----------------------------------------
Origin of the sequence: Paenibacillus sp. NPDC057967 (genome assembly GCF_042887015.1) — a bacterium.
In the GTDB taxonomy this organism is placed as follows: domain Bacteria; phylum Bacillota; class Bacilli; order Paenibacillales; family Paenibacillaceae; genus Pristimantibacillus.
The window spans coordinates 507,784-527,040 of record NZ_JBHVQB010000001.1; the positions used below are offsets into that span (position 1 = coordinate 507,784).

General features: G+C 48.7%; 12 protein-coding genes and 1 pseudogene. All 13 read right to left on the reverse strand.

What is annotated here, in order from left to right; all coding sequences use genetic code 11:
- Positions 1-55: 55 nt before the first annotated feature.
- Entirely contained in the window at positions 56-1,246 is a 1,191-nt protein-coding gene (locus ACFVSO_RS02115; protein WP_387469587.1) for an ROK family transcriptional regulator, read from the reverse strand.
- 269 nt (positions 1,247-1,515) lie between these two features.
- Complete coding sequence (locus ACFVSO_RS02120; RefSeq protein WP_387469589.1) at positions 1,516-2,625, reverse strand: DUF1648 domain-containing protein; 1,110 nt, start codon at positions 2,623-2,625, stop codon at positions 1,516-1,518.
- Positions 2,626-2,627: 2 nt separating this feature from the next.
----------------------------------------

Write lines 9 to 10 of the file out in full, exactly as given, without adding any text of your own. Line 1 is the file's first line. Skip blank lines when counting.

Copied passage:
- Complete coding sequence (locus ACFVSO_RS02120; RefSeq protein WP_387469589.1) at positions 1,516-2,625, reverse strand: DUF1648 domain-containing protein; 1,110 nt, start codon at positions 2,623-2,625, stop codon at positions 1,516-1,518.
- Positions 2,626-2,627: 2 nt separating this feature from the next.